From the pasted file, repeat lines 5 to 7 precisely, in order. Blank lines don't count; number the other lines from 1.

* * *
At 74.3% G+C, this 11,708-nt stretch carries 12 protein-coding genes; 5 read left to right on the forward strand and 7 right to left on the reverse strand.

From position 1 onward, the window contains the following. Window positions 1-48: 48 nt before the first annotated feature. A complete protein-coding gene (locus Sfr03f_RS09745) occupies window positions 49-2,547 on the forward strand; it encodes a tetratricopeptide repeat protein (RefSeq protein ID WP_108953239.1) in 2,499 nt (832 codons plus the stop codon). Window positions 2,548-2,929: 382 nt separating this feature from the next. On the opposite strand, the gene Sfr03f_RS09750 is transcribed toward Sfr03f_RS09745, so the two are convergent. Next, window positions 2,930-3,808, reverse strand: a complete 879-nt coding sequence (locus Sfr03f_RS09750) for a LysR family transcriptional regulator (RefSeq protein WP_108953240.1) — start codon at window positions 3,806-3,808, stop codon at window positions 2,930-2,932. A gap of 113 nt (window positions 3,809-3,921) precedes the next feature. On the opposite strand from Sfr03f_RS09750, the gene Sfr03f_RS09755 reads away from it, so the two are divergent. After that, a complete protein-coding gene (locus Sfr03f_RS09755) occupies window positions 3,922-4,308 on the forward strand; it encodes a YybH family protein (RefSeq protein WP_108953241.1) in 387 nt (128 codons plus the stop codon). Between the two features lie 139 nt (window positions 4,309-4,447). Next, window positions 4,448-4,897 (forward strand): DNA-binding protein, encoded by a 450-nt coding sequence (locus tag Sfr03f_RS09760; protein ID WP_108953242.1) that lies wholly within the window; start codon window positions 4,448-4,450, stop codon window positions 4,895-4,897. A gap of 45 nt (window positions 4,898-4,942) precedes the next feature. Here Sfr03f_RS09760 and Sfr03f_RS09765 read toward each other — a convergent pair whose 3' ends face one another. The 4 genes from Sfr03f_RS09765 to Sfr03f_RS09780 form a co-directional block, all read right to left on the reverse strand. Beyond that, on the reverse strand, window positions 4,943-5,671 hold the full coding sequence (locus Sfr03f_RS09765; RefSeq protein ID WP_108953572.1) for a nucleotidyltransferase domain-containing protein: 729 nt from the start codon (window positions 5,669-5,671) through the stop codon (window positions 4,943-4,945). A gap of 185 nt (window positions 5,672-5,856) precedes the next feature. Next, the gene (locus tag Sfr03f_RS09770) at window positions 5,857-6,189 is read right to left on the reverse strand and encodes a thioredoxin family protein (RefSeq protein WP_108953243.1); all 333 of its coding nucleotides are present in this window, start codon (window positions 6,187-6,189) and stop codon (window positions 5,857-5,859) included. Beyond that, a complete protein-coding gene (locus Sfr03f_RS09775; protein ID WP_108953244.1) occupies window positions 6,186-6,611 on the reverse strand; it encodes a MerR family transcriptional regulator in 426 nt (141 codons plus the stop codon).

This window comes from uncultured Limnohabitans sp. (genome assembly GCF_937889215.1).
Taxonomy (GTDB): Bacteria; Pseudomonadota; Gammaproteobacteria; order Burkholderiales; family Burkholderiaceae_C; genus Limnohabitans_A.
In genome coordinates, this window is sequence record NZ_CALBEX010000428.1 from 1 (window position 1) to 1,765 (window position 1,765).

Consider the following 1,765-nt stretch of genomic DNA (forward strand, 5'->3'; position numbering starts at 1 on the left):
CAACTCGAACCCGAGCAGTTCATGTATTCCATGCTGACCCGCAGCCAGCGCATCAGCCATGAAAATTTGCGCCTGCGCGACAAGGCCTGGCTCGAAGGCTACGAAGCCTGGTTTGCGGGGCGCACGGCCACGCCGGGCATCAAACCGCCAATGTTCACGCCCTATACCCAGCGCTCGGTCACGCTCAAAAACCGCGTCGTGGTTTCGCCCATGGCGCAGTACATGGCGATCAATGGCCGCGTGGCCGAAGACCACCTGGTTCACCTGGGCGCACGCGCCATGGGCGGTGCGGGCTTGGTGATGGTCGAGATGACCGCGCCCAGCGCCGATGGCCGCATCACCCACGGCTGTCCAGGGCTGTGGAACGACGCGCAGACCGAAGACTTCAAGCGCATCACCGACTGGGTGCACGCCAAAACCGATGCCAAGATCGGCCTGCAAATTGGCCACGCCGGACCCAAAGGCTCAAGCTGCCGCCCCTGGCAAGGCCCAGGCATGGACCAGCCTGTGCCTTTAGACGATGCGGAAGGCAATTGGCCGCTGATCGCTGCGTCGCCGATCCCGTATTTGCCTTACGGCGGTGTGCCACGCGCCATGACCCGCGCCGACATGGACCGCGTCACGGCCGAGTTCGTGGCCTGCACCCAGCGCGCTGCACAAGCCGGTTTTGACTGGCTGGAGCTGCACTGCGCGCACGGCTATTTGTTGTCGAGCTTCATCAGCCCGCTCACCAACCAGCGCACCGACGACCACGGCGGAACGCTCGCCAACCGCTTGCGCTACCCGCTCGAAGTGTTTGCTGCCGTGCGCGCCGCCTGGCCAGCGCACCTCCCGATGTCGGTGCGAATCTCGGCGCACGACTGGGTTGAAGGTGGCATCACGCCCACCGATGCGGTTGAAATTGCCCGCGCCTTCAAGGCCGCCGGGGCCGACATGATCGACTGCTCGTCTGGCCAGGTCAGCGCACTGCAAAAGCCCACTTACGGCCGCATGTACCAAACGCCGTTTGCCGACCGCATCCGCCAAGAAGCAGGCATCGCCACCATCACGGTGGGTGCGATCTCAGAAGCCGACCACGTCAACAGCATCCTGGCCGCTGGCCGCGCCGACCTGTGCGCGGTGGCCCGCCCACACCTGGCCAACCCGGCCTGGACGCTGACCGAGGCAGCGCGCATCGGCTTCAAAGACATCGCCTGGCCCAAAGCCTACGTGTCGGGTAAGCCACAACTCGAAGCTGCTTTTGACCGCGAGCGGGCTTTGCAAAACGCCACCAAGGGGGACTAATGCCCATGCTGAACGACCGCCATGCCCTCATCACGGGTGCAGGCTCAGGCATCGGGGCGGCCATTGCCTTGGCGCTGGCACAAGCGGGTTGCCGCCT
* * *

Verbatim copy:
In genome coordinates, this window is sequence record NZ_CALBEX010000428.1 from 1 (window position 1) to 1,765 (window position 1,765).

Consider the following 1,765-nt stretch of genomic DNA (forward strand, 5'->3'; position numbering starts at 1 on the left):
CAACTCGAACCCGAGCAGTTCATGTATTCCATGCTGACCCGCAGCCAGCGCATCAGCCATGAAAATTTGCGCCTGCGCGACAAGGCCTGGCTCGAAGGCTACGAAGCCTGGTTTGCGGGGCGCACGGCCACGCCGGGCATCAAACCGCCAATGTTCACGCCCTATACCCAGCGCTCGGTCACGCTCAAAAACCGCGTCGTGGTTTCGCCCATGGCGCAGTACATGGCGATCAATGGCCGCGTGGCCGAAGACCACCTGGTTCACCTGGGCGCACGCGCCATGGGCGGTGCGGGCTTGGTGATGGTCGAGATGACCGCGCCCAGCGCCGATGGCCGCATCACCCACGGCTGTCCAGGGCTGTGGAACGACGCGCAGACCGAAGACTTCAAGCGCATCACCGACTGGGTGCACGCCAAAACCGATGCCAAGATCGGCCTGCAAATTGGCCACGCCGGACCCAAAGGCTCAAGCTGCCGCCCCTGGCAAGGCCCAGGCATGGACCAGCCTGTGCCTTTAGACGATGCGGAAGGCAATTGGCCGCTGATCGCTGCGTCGCCGATCCCGTATTTGCCTTACGGCGGTGTGCCACGCGCCATGACCCGCGCCGACATGGACCGCGTCACGGCCGAGTTCGTGGCCTGCACCCAGCGCGCTGCACAAGCCGGTTTTGACTGGCTGGAGCTGCACTGCGCGCACGGCTATTTGTTGTCGAGCTTCATCAGCCCGCTCACCAACCAGCGCACCGACGACCACGGCGGAACGCTCGCCAACCGCTTGCGCTACCCGCTCGAAGTGTTTGCTGCCGTGCGCGCCGCCTGGCCAGCGCACCTCCCGATGTCGGTGCGAATCTCGGCGCACGACTGGGTTGAAGGTGGCATCACGCCCACCGATGCGGTTGAAATTGCCCGCGCCTTCAAGGCCGCCGGGGCCGACATGATCGACTGCTCGTCTGGCCAGGTCAGCGCACTGCAAAAGCCCACTTACGGCCGCATGTACCAAACGCCGTTTGCCGACCGCATCCGCCAAGAAGCAGGCATCGCCACCATCACGGTGGGTGCGATCTCAGAAGCCGACCACGTCAACAGCATCCTGGCCGCTGGCCGCGCCGACCTGTGCGCGGTGGCCCGCCCACACCTGGCCAACCCGGCCTGGACGCTGACCGAGGCAGCGCGCATCGGCTTCAAAGACATCGCCTGGCCCAAAGCCTACGTGTCGGGTAAGCCACAACTCGAAGCTGCTTTTGACCGCGAGCGGGCTTTGCAAAACGCCACCAAGGGGGACTAATGCCCATGCTGAACGACCGCCATGCCCTCATCACGGGTGCAGGCTCAGGCATCGGGGCGGCCATTGCCTTGGCGCTGGCACAAGCGGGTTGCCGCCT